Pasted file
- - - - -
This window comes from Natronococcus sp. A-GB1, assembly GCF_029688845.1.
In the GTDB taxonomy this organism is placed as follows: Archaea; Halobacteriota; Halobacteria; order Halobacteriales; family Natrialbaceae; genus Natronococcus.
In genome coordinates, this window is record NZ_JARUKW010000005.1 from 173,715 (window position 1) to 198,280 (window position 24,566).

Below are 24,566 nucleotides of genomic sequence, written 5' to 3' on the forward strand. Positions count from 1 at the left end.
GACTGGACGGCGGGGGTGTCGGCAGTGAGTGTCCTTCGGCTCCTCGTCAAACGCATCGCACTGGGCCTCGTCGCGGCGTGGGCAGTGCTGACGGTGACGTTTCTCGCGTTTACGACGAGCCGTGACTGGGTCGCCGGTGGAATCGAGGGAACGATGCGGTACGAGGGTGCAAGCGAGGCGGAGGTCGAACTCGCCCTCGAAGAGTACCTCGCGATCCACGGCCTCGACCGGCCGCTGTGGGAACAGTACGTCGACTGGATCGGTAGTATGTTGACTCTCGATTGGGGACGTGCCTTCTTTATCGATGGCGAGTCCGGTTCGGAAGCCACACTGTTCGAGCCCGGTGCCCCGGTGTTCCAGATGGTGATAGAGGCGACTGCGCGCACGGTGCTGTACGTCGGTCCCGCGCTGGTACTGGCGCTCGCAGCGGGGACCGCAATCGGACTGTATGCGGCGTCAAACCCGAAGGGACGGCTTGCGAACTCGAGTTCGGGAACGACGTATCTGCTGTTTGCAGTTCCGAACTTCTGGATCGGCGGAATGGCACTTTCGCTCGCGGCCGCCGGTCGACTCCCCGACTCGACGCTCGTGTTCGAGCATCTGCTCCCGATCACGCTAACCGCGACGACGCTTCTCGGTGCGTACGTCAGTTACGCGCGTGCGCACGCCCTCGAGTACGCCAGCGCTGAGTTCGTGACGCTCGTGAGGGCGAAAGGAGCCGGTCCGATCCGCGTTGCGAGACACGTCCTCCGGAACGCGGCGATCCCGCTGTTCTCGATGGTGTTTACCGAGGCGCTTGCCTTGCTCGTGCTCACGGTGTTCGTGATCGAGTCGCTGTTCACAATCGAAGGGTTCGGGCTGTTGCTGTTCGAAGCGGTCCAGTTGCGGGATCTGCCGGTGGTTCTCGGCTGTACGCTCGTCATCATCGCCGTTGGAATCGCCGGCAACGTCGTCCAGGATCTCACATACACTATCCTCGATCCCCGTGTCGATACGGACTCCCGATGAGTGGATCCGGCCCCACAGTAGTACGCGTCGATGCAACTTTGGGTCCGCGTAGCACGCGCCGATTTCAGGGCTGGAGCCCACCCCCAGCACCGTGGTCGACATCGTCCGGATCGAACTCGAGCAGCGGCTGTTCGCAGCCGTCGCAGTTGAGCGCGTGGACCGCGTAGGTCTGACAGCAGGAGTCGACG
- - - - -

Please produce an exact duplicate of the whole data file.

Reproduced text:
This window comes from Natronococcus sp. A-GB1, assembly GCF_029688845.1.
In the GTDB taxonomy this organism is placed as follows: Archaea; Halobacteriota; Halobacteria; order Halobacteriales; family Natrialbaceae; genus Natronococcus.
In genome coordinates, this window is record NZ_JARUKW010000005.1 from 173,715 (window position 1) to 198,280 (window position 24,566).

Below are 24,566 nucleotides of genomic sequence, written 5' to 3' on the forward strand. Positions count from 1 at the left end.
GACTGGACGGCGGGGGTGTCGGCAGTGAGTGTCCTTCGGCTCCTCGTCAAACGCATCGCACTGGGCCTCGTCGCGGCGTGGGCAGTGCTGACGGTGACGTTTCTCGCGTTTACGACGAGCCGTGACTGGGTCGCCGGTGGAATCGAGGGAACGATGCGGTACGAGGGTGCAAGCGAGGCGGAGGTCGAACTCGCCCTCGAAGAGTACCTCGCGATCCACGGCCTCGACCGGCCGCTGTGGGAACAGTACGTCGACTGGATCGGTAGTATGTTGACTCTCGATTGGGGACGTGCCTTCTTTATCGATGGCGAGTCCGGTTCGGAAGCCACACTGTTCGAGCCCGGTGCCCCGGTGTTCCAGATGGTGATAGAGGCGACTGCGCGCACGGTGCTGTACGTCGGTCCCGCGCTGGTACTGGCGCTCGCAGCGGGGACCGCAATCGGACTGTATGCGGCGTCAAACCCGAAGGGACGGCTTGCGAACTCGAGTTCGGGAACGACGTATCTGCTGTTTGCAGTTCCGAACTTCTGGATCGGCGGAATGGCACTTTCGCTCGCGGCCGCCGGTCGACTCCCCGACTCGACGCTCGTGTTCGAGCATCTGCTCCCGATCACGCTAACCGCGACGACGCTTCTCGGTGCGTACGTCAGTTACGCGCGTGCGCACGCCCTCGAGTACGCCAGCGCTGAGTTCGTGACGCTCGTGAGGGCGAAAGGAGCCGGTCCGATCCGCGTTGCGAGACACGTCCTCCGGAACGCGGCGATCCCGCTGTTCTCGATGGTGTTTACCGAGGCGCTTGCCTTGCTCGTGCTCACGGTGTTCGTGATCGAGTCGCTGTTCACAATCGAAGGGTTCGGGCTGTTGCTGTTCGAAGCGGTCCAGTTGCGGGATCTGCCGGTGGTTCTCGGCTGTACGCTCGTCATCATCGCCGTTGGAATCGCCGGCAACGTCGTCCAGGATCTCACATACACTATCCTCGATCCCCGTGTCGATACGGACTCCCGATGAGTGGATCCGGCCCCACAGTAGTACGCGTCGATGCAACTTTGGGTCCGCGTAGCACGCGCCGATTTCAGGGCTGGAGCCCACCCCCAGCACCGTGGTCGACATCGTCCGGATCGAACTCGAGCAGCGGCTGTTCGCAGCCGTCGCAGTTGAGCGCGTGGACCGCGTAGGTCTGACAGCAGGAGTCGACG